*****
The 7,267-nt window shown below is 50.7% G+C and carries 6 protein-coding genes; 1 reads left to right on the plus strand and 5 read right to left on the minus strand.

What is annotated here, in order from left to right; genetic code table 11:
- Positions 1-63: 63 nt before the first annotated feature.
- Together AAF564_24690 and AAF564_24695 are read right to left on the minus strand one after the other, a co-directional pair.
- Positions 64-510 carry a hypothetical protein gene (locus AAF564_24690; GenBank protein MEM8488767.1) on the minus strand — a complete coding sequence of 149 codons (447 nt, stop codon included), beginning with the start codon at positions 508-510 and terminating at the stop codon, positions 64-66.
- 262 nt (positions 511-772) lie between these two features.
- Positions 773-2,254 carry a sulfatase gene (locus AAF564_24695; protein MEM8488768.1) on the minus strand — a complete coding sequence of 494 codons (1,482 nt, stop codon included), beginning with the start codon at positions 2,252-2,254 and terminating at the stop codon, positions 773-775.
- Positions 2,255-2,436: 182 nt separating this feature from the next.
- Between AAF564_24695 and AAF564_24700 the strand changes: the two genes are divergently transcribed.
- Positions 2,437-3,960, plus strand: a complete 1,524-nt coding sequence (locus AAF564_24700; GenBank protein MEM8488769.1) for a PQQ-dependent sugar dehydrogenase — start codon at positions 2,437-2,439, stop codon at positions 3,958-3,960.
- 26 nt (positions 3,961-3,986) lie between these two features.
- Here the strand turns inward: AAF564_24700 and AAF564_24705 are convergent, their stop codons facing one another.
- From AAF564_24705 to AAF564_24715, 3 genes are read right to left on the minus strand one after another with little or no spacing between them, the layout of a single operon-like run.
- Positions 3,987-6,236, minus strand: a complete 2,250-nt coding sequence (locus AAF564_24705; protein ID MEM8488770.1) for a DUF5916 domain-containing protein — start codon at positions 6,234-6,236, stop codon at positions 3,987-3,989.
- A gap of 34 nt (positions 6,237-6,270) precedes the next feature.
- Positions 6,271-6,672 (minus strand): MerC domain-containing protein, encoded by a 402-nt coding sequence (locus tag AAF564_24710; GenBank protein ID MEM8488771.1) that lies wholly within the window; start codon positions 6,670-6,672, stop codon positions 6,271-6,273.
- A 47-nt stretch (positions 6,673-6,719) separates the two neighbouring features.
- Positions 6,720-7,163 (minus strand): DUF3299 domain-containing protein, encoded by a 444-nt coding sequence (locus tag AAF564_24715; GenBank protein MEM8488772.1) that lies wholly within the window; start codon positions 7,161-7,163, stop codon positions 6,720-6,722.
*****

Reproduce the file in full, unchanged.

The 7,267-nt window shown below is 50.7% G+C and carries 6 protein-coding genes; 1 reads left to right on the plus strand and 5 read right to left on the minus strand.

What is annotated here, in order from left to right; genetic code table 11:
- Positions 1-63: 63 nt before the first annotated feature.
- Together AAF564_24690 and AAF564_24695 are read right to left on the minus strand one after the other, a co-directional pair.
- Positions 64-510 carry a hypothetical protein gene (locus AAF564_24690; GenBank protein MEM8488767.1) on the minus strand — a complete coding sequence of 149 codons (447 nt, stop codon included), beginning with the start codon at positions 508-510 and terminating at the stop codon, positions 64-66.
- 262 nt (positions 511-772) lie between these two features.
- Positions 773-2,254 carry a sulfatase gene (locus AAF564_24695; protein MEM8488768.1) on the minus strand — a complete coding sequence of 494 codons (1,482 nt, stop codon included), beginning with the start codon at positions 2,252-2,254 and terminating at the stop codon, positions 773-775.
- Positions 2,255-2,436: 182 nt separating this feature from the next.
- Between AAF564_24695 and AAF564_24700 the strand changes: the two genes are divergently transcribed.
- Positions 2,437-3,960, plus strand: a complete 1,524-nt coding sequence (locus AAF564_24700; GenBank protein MEM8488769.1) for a PQQ-dependent sugar dehydrogenase — start codon at positions 2,437-2,439, stop codon at positions 3,958-3,960.
- 26 nt (positions 3,961-3,986) lie between these two features.
- Here the strand turns inward: AAF564_24700 and AAF564_24705 are convergent, their stop codons facing one another.
- From AAF564_24705 to AAF564_24715, 3 genes are read right to left on the minus strand one after another with little or no spacing between them, the layout of a single operon-like run.
- Positions 3,987-6,236, minus strand: a complete 2,250-nt coding sequence (locus AAF564_24705; protein ID MEM8488770.1) for a DUF5916 domain-containing protein — start codon at positions 6,234-6,236, stop codon at positions 3,987-3,989.
- A gap of 34 nt (positions 6,237-6,270) precedes the next feature.
- Positions 6,271-6,672 (minus strand): MerC domain-containing protein, encoded by a 402-nt coding sequence (locus tag AAF564_24710; GenBank protein ID MEM8488771.1) that lies wholly within the window; start codon positions 6,670-6,672, stop codon positions 6,271-6,273.
- A 47-nt stretch (positions 6,673-6,719) separates the two neighbouring features.
- Positions 6,720-7,163 (minus strand): DUF3299 domain-containing protein, encoded by a 444-nt coding sequence (locus tag AAF564_24715; GenBank protein MEM8488772.1) that lies wholly within the window; start codon positions 7,161-7,163, stop codon positions 6,720-6,722.